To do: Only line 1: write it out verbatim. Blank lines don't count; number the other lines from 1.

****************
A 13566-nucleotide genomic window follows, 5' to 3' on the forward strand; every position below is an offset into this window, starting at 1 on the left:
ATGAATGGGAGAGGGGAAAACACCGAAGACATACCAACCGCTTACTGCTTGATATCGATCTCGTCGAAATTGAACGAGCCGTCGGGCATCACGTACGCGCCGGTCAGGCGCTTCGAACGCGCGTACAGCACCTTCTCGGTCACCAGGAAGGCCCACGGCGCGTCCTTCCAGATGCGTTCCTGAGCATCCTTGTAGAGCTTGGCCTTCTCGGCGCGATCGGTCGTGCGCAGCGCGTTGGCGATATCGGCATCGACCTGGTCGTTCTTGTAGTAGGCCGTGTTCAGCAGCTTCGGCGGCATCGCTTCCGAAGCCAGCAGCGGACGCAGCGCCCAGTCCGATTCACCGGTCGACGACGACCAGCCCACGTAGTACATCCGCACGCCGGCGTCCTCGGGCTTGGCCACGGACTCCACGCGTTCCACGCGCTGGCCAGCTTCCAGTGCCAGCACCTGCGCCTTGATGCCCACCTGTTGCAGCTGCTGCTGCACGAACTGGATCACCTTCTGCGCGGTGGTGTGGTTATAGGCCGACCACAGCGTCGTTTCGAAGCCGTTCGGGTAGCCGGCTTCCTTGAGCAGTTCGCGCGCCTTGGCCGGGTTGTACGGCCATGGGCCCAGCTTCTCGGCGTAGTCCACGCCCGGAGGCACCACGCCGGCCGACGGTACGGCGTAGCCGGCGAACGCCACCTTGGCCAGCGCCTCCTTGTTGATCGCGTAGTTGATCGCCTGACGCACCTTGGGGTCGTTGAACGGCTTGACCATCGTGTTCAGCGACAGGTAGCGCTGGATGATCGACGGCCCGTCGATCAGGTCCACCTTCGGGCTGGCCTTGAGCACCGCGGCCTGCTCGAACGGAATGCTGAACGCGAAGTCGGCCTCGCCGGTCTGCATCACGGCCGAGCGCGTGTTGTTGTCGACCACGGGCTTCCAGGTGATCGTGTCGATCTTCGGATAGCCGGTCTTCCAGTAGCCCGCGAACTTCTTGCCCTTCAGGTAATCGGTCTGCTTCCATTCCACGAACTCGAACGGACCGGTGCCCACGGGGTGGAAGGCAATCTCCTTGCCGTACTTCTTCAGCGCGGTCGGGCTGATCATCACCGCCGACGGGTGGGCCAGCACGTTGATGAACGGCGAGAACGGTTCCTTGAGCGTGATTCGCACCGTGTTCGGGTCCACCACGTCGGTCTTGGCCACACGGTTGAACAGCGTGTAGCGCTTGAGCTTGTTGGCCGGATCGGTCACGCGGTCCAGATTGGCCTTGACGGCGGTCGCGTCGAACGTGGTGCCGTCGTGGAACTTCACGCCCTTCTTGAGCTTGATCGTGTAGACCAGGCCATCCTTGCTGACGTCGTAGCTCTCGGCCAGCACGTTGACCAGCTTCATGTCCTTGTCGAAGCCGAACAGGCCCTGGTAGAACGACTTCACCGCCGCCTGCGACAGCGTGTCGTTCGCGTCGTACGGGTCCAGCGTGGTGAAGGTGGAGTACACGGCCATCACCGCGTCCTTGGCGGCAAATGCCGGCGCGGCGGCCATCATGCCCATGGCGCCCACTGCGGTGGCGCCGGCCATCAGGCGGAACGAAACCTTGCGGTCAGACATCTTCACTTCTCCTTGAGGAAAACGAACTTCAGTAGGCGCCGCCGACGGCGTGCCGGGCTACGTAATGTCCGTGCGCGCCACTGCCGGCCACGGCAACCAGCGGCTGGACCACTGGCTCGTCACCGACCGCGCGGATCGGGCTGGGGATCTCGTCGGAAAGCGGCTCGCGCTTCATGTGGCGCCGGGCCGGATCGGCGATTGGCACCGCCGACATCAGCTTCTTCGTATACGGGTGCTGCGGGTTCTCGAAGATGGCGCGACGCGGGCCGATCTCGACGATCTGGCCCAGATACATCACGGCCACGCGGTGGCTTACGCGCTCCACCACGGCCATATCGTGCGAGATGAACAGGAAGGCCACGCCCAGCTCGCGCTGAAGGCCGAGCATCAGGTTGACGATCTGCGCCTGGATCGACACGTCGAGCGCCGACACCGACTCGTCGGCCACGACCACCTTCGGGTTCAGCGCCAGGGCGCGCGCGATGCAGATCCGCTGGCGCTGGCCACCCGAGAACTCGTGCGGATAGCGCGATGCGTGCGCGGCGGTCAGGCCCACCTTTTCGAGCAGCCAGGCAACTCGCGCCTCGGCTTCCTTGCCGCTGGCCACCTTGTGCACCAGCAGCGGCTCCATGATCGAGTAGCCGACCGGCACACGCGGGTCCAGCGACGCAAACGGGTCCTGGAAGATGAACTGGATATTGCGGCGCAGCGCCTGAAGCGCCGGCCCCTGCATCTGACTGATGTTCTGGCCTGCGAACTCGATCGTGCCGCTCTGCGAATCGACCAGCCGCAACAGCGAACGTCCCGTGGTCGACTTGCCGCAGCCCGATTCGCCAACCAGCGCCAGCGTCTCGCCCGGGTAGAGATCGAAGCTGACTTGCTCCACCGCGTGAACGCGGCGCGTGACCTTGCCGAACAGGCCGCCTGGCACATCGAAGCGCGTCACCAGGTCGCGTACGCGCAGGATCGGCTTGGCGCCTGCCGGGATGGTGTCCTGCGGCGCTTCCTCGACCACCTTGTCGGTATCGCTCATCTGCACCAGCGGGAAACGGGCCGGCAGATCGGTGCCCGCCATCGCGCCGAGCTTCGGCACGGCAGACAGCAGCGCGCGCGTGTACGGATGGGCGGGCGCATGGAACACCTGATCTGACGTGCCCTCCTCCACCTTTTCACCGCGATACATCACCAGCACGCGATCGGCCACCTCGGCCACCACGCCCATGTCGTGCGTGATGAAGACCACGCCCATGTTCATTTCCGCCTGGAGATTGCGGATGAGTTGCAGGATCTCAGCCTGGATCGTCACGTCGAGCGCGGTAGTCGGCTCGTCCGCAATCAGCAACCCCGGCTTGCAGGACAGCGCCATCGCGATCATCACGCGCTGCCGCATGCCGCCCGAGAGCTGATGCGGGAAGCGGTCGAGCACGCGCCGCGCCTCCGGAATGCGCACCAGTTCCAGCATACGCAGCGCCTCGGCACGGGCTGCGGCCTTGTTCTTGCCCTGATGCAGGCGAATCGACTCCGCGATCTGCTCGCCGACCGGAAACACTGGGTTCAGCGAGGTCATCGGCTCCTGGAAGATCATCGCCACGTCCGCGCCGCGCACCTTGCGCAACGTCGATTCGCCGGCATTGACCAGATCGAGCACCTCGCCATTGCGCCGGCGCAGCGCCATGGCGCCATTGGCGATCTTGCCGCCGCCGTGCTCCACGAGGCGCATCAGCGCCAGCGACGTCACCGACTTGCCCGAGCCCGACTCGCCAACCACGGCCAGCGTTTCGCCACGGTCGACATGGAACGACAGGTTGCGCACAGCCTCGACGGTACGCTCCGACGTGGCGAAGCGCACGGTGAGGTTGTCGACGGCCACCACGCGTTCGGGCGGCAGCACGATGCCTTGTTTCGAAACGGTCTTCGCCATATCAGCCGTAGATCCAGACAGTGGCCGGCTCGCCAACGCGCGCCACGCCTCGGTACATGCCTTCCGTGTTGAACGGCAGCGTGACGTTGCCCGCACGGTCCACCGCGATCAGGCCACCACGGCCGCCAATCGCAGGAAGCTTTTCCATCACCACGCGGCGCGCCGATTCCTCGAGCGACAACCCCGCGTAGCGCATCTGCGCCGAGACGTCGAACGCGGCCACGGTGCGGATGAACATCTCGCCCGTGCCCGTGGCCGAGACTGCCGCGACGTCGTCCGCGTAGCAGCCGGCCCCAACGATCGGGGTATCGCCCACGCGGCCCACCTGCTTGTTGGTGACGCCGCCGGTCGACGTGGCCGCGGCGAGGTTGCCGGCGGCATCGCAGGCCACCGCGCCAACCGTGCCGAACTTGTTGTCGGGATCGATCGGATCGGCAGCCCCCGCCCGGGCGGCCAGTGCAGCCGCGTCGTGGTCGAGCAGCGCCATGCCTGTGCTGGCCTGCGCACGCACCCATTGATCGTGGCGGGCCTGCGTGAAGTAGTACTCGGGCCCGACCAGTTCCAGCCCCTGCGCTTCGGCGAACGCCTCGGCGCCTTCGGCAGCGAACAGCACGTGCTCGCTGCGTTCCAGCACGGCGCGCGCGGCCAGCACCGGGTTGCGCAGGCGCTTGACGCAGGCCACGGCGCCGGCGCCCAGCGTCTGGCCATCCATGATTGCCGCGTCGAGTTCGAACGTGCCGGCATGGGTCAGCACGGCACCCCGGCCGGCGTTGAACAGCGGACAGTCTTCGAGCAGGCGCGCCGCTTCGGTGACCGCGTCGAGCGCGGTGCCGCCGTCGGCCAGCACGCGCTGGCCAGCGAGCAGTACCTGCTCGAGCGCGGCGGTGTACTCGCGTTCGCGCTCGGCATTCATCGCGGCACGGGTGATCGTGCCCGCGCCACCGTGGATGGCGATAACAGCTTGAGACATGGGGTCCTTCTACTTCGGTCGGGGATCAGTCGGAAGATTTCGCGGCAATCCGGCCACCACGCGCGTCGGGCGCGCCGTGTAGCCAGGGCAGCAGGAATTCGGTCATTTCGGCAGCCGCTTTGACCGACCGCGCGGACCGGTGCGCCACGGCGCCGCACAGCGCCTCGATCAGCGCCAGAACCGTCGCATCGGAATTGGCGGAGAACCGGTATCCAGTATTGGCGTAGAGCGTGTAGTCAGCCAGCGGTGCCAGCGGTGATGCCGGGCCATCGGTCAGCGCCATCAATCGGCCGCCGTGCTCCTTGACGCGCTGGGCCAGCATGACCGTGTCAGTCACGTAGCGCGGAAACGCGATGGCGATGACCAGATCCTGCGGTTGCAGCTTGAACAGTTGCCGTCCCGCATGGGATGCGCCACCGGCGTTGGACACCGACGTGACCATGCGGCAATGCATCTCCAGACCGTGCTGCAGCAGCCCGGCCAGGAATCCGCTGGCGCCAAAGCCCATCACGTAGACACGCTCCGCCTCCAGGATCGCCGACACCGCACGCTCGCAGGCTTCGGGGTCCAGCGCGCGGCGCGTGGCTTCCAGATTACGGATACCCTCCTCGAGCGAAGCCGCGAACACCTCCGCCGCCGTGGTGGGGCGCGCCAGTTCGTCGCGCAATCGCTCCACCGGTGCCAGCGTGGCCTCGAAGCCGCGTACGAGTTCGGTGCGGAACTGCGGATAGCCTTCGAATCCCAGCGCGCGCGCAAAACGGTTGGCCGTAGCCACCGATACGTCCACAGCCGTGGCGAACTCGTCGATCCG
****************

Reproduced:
A 13566-nucleotide genomic window follows, 5' to 3' on the forward strand; every position below is an offset into this window, starting at 1 on the left: